June 26, 2012 2:39 pm ET filed under Blog
December 19, 2011 1:11 pm ET filed under Blog
December 19, 2011 11:19 am ET filed under Fact Check
As the 2012 GOP presidential primary race continues and as fallout over state-based anti-immigrant laws occurs, anti-immigration rhetoric has heated up on both the state and national level, with public figures perpetuating a number of myths that previously circulated primarily among xenophobic organizations. Political Correction has rounded up this year's top five myths about immigration, which focus on immigrant voter fraud, prosecutorial discretion, in-state tuition laws, building a border fence, and mass deportations. A closer look at these myths shows what you might expect — that they're based in expedient political rhetoric and not on facts.
December 08, 2011 5:41 pm ET filed under Blog
December 08, 2011 4:01 pm ET filed under Blog
November 30, 2011 4:00 pm ET filed under Blog
November 22, 2011 9:39 pm ET filed under Video
From the November 22, 2011, CNN Republican National Security Debate:
November 03, 2011 1:20 pm ET filed under Video
Rep. Rokita: People Who Say The Rich Aren't Paying Fair Share "Are Going To Come After The Middle Class"
From a November 2, 2011, statement by Rep. Todd Rokita (R-IN) on the floor of the U.S. House of Representatives:
October 25, 2011 12:13 pm ET filed under Blog
October 11, 2011 5:50 pm ET filed under Blog
October 11, 2011 4:20 pm ET filed under Fact Check
In 2001, Texas Gov. Rick Perry signed a law granting in-state tuition benefits to undocumented immigrants. Now that Perry is running for president, his critics, including GOP frontrunner Mitt Romney, are using Perry's support for the law to accuse him of being insufficiently tough on immigration. However, Texas' in-state tuition law is both good for the economy and legally sound. Given those facts, critics like Romney should explain why Perry's judgment about the best policy for Texas was wrong instead of simply pandering to anti-immigrant sentiment among GOP primary voters.
September 29, 2011 4:14 pm ET filed under Blog
September 22, 2011 9:58 pm ET filed under Video
From the September 22, 2011, GOP Presidential Fox News/Google debate:
August 31, 2011 2:28 pm ET filed under Blog
July 06, 2011 4:38 pm ET filed under Blog
March 23, 2011 4:47 pm ET filed under Blog
March 15, 2011 4:00 pm ET filed under Blog
December 13, 2010 12:53 pm ET filed under Blog
October 21, 2010 1:13 pm ET filed under Blog
October 20, 2010 12:53 pm ET filed under Ad Check
With an ad attacking Illinois Senate candidate Alexi Giannoulias (D), the National Republican Senatorial Committee provides a textbook example of lying by omission. The ad relies on closely cropped audio of Giannoulias stating as state treasurer, "We need an income tax increase." The context the NRSC fails to provide, however, is that Giannoulias would have no power over a change in Illinois' state income tax if elected to the U.S. Senate, just as he had no such power as state treasurer; Giannoulias merely offered a recommendation on state educational funding. Nor does the NRSC bother to tell you that Giannoulias also suggested lowering property taxes to offset an income tax increase. The ad omits further details to suggest that Giannoulias evaded paying his taxes and to unfairly blame him for issues with Illinois' Bright Start program.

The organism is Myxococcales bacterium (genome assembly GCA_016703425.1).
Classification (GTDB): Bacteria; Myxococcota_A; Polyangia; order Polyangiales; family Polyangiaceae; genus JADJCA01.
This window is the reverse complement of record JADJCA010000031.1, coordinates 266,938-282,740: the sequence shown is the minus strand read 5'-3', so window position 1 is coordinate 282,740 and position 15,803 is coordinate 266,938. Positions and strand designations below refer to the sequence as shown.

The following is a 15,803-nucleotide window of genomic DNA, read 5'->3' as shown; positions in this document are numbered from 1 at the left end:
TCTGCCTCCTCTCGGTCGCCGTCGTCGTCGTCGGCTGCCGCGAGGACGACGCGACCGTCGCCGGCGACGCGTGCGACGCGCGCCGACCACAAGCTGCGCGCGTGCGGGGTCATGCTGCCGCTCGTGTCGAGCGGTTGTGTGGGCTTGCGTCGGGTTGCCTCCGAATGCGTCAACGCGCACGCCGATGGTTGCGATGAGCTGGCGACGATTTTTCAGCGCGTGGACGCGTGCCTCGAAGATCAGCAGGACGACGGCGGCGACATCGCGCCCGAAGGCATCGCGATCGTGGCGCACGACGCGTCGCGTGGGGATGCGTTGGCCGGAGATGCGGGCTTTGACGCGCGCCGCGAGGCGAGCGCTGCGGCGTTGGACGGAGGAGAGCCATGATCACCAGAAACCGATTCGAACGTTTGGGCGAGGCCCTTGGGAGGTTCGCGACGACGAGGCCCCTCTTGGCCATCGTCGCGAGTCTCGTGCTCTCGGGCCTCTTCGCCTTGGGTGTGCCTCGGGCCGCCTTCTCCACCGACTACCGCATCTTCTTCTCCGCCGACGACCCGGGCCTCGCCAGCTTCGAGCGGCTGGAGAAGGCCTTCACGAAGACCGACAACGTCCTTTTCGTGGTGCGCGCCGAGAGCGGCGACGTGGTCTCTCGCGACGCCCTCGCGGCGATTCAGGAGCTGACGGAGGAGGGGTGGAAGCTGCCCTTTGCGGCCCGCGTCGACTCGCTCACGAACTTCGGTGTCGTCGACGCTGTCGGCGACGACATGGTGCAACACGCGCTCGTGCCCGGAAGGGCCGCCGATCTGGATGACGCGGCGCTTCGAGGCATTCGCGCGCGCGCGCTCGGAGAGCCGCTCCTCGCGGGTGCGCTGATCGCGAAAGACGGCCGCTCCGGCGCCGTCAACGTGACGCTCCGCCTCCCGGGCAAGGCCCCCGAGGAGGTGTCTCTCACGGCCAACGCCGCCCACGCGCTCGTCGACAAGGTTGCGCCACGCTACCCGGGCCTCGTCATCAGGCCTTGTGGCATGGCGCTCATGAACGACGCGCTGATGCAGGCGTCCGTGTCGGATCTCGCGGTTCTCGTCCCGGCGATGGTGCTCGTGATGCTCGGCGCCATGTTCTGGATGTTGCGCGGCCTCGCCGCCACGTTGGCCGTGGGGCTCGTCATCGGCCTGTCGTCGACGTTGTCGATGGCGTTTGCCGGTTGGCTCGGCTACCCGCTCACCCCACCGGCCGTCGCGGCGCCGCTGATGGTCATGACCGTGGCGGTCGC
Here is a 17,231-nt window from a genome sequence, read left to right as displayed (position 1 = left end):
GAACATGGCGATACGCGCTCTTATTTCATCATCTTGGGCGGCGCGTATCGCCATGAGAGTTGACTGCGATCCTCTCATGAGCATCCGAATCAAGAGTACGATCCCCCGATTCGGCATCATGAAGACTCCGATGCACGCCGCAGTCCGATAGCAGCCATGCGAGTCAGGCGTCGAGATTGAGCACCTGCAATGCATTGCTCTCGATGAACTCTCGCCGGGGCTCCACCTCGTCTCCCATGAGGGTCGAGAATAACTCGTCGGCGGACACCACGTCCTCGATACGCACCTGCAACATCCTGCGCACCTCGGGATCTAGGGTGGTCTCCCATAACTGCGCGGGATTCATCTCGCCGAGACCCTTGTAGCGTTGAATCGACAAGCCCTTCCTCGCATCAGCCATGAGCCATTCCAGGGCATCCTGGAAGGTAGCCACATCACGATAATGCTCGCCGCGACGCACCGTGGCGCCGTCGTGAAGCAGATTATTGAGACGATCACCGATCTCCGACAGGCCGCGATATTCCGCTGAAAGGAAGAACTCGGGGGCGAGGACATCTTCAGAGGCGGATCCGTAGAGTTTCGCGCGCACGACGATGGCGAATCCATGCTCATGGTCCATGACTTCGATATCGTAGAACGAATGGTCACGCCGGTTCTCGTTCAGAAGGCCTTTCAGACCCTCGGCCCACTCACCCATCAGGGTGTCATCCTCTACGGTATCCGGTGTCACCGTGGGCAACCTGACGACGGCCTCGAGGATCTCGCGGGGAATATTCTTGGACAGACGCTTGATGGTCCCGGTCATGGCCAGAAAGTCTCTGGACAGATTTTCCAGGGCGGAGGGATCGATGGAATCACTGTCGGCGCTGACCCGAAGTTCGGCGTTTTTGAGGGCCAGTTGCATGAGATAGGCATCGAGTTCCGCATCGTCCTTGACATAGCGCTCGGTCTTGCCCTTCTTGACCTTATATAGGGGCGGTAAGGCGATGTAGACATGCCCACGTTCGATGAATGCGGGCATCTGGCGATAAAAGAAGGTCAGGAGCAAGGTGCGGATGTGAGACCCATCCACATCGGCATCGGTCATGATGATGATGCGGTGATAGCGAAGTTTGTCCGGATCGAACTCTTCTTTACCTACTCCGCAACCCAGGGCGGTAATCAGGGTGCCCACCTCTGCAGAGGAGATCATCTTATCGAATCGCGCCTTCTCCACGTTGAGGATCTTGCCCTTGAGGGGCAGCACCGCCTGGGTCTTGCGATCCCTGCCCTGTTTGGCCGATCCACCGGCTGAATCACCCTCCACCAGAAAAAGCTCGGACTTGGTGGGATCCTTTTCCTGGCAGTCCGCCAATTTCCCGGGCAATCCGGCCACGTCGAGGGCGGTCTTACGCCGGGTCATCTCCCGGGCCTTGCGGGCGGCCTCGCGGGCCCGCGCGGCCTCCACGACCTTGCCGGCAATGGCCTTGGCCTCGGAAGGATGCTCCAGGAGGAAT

October 15, 2010 7:46 pm ET filed under Ad Check
National Republican Congressional Committee is out with an ad attacking Rep. Allen Boyd (D-FL) for supporting health care reform. It accuses him of helping to shut down a local loan processing facility and of cutting more than $500 billion from Medicare. However, Boyd was opposed to the provision of health care reform that included student loan reform. More importantly, health care reform strengthens Medicare without cutting seniors' benefits.
October 13, 2010 1:25 pm ET filed under Blog
October 04, 2010 5:55 pm ET filed under Blog
September 15, 2010 4:29 pm ET filed under Blog
August 18, 2010 5:43 pm ET filed under Blog
July 29, 2010 1:02 pm ET filed under Blog
July 15, 2010 11:52 am ET filed under Fact Check
As a professor at the University of Missouri-Kansas City law school, Kris Kobach assigned students the book Who Are We? by Samuel Huntington. The text, written by Kobach's mentor Huntington, includes passages arguing that Mexican immigration is the cause of the immigration problems in the United States, that all Mexican immigrants should learn English and convert to Evangelical Protestantism, and cautions readers against the rising threat of a Reconquista.
July 15, 2010 11:40 am ET filed under Fact Check
Kansas Republican Kris Kobach, an attorney for FAIR and co-author of SB 1070, has spent a considerable amount of time addressing the tuition rates offered to university students who are illegal immigrants. So far, Kobach has inserted himself into the issue in at least three separate states - leaving a trail of lawsuits and appeals behind him.
May 21, 2010 4:23 pm ET filed under Blog
May 12, 2010 3:28 pm ET filed under Fact Check
Arizona Governor Jan Brewer has signed a new bill into law that specifically targets Latino citizens and residents, prohibiting Arizona school districts from teaching Latino-specific curriculum. However, the Arizona legislature and executive office failed to recognize that students enrolled in the now prohibited courses actually do better in school than their peers.